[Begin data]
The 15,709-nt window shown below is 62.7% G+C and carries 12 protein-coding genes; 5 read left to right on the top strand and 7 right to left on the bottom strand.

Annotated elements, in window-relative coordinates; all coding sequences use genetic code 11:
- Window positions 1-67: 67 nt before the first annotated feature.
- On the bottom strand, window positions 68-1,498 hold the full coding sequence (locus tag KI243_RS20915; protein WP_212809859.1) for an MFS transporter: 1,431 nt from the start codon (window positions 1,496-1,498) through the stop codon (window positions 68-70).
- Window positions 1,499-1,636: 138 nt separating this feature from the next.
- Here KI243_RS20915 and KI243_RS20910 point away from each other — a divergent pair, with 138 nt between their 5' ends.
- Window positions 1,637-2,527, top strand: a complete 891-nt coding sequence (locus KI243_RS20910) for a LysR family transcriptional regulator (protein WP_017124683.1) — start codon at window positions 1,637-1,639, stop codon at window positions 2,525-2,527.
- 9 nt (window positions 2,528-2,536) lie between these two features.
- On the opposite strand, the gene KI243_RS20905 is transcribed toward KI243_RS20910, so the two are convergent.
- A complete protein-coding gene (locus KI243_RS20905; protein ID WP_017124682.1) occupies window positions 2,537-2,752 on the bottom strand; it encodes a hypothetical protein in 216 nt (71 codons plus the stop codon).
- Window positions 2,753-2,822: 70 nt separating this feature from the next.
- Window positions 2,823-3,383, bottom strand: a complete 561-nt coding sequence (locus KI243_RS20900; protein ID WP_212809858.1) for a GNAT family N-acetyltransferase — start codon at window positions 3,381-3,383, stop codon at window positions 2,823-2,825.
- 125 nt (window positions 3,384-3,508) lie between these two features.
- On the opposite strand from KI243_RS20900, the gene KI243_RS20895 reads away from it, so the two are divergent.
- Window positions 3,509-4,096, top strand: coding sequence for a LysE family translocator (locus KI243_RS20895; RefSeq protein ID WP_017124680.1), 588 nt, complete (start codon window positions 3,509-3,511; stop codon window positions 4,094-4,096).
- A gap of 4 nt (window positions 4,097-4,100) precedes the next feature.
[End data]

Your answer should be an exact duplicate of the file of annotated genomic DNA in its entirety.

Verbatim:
The 15,709-nt window shown below is 62.7% G+C and carries 12 protein-coding genes; 5 read left to right on the top strand and 7 right to left on the bottom strand.

Annotated elements, in window-relative coordinates; all coding sequences use genetic code 11:
- Window positions 1-67: 67 nt before the first annotated feature.
- On the bottom strand, window positions 68-1,498 hold the full coding sequence (locus tag KI243_RS20915; protein WP_212809859.1) for an MFS transporter: 1,431 nt from the start codon (window positions 1,496-1,498) through the stop codon (window positions 68-70).
- Window positions 1,499-1,636: 138 nt separating this feature from the next.
- Here KI243_RS20915 and KI243_RS20910 point away from each other — a divergent pair, with 138 nt between their 5' ends.
- Window positions 1,637-2,527, top strand: a complete 891-nt coding sequence (locus KI243_RS20910) for a LysR family transcriptional regulator (protein WP_017124683.1) — start codon at window positions 1,637-1,639, stop codon at window positions 2,525-2,527.
- 9 nt (window positions 2,528-2,536) lie between these two features.
- On the opposite strand, the gene KI243_RS20905 is transcribed toward KI243_RS20910, so the two are convergent.
- A complete protein-coding gene (locus KI243_RS20905; protein ID WP_017124682.1) occupies window positions 2,537-2,752 on the bottom strand; it encodes a hypothetical protein in 216 nt (71 codons plus the stop codon).
- Window positions 2,753-2,822: 70 nt separating this feature from the next.
- Window positions 2,823-3,383, bottom strand: a complete 561-nt coding sequence (locus KI243_RS20900; protein ID WP_212809858.1) for a GNAT family N-acetyltransferase — start codon at window positions 3,381-3,383, stop codon at window positions 2,823-2,825.
- 125 nt (window positions 3,384-3,508) lie between these two features.
- On the opposite strand from KI243_RS20900, the gene KI243_RS20895 reads away from it, so the two are divergent.
- Window positions 3,509-4,096, top strand: coding sequence for a LysE family translocator (locus KI243_RS20895; RefSeq protein ID WP_017124680.1), 588 nt, complete (start codon window positions 3,509-3,511; stop codon window positions 4,094-4,096).
- A gap of 4 nt (window positions 4,097-4,100) precedes the next feature.